Shugart mostly quibbles with my choice of words rather than challenge the claims I advance. For instance, I describe the broad trend of Washington “surging troops and military hardware into the region” and then detail precisely what I mean over the course of several paragraphs. Shugart ignores my description in favor of telling the reader how many troops the United States positions in Asia. This does not refute my argument, as the surge of militarism I describe has taken place over the course of several years and is as much about hardware and bases as it is about personnel. Disputing the rate of change and whether rotational forces or weapons systems count as “surging” litigates a gerund rather than addressing the actual posture and force structure changes I describe in my essay. Moreover, Shugart’s figure of 89,000 U.S. troops stationed in the Indo-Pacific—which is a lot in its own right—excludes forces that surge into the region for the many large-scale exercises the United States conducts each year.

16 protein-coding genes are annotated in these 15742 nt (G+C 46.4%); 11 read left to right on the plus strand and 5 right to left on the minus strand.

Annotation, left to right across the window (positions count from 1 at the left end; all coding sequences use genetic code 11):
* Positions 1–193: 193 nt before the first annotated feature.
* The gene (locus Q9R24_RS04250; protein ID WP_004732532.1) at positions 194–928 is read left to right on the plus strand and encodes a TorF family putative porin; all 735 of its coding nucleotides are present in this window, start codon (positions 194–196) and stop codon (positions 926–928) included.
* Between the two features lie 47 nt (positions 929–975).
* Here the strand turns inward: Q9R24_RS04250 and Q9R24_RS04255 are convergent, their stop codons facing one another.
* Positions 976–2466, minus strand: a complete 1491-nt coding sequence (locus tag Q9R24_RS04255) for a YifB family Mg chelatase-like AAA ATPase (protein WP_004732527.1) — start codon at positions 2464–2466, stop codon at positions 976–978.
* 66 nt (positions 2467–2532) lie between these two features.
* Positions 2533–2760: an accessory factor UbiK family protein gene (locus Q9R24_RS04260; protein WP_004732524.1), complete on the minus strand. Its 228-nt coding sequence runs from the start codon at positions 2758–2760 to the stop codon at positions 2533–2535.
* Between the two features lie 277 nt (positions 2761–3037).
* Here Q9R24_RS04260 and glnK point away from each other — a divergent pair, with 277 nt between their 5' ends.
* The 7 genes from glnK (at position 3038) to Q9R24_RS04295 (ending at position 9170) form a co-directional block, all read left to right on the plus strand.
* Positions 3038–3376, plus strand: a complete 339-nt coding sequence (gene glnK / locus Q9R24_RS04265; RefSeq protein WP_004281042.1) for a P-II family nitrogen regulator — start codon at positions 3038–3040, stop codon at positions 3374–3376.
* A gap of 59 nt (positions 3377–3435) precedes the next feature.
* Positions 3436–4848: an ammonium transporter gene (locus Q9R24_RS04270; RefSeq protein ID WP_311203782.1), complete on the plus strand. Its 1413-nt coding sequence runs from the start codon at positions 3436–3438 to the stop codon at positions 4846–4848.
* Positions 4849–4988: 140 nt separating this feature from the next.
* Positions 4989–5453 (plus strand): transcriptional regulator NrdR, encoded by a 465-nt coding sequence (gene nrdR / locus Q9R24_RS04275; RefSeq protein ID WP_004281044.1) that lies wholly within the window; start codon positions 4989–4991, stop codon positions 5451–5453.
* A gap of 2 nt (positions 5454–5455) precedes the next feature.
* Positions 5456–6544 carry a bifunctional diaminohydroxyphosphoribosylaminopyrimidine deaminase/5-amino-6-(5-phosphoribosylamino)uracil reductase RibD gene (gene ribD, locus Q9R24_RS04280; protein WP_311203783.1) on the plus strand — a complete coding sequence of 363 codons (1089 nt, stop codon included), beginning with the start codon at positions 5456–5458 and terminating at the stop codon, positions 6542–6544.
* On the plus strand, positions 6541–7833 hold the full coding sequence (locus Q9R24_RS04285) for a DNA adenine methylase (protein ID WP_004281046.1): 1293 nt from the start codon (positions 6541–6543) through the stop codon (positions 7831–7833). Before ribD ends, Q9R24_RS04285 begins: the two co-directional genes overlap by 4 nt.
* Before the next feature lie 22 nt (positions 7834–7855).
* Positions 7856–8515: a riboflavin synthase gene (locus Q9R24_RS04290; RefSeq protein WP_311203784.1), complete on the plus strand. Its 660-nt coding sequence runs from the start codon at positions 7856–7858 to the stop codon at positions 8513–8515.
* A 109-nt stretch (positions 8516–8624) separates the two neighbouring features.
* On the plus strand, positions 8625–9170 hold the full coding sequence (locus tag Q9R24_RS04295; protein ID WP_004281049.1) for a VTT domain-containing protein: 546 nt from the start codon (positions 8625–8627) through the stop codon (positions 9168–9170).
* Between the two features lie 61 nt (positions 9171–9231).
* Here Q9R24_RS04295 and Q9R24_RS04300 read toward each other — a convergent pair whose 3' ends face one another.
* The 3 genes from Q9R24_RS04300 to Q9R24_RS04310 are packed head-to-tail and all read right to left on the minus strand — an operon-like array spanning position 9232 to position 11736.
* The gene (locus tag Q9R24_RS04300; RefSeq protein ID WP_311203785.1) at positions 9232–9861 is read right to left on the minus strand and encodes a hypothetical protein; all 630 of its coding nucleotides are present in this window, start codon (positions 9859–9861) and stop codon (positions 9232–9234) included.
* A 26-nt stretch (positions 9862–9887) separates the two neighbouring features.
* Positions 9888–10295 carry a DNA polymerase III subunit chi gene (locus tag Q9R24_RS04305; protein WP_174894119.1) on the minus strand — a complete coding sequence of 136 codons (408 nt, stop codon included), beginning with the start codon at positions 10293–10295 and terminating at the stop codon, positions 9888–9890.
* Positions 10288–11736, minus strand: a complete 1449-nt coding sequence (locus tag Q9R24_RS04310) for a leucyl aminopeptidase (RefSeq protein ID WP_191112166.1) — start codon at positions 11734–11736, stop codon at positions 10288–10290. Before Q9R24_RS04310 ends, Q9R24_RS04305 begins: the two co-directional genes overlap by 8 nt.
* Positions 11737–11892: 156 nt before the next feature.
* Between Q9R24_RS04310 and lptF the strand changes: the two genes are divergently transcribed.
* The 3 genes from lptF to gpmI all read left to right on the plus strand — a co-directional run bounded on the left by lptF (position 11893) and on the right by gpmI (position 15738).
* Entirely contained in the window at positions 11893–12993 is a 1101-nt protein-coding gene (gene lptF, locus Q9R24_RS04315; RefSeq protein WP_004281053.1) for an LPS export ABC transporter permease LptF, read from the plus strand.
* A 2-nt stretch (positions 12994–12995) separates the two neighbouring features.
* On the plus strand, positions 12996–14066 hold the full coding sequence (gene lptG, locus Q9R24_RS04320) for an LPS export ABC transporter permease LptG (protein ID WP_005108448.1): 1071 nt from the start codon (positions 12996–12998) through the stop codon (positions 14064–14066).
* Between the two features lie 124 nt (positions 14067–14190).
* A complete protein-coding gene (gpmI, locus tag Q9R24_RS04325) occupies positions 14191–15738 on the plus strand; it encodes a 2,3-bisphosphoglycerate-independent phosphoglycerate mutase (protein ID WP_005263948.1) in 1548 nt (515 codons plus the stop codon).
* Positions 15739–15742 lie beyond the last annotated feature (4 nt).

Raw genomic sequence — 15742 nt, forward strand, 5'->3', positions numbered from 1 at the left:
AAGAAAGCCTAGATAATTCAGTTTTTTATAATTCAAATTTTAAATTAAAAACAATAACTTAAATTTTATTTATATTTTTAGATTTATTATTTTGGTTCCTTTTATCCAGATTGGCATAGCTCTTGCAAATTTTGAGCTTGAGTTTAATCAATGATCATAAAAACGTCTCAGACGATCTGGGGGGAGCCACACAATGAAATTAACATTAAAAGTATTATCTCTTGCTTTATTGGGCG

Shugart also incorrectly states that I blame President Joe Biden’s administration for Japan’s pursuit of hypersonic missiles. I do not, and my essay makes clear that Biden is the steward of a bad trend that predates him. I do not state that the administration initiated the development, as Shugart suggests.
In response to my cataloging of Washington’s many new military initiatives over the past several years, Shugart rationalizes these programs by writing that they aim to “counter China’s growing military threat.” Of course they do. He states this as a rebuttal, yet I say explicitly that the United States justifies its litany of changes to the U.S. force posture in response to China’s military modernization. My problem with it is that it reflects poor judgment.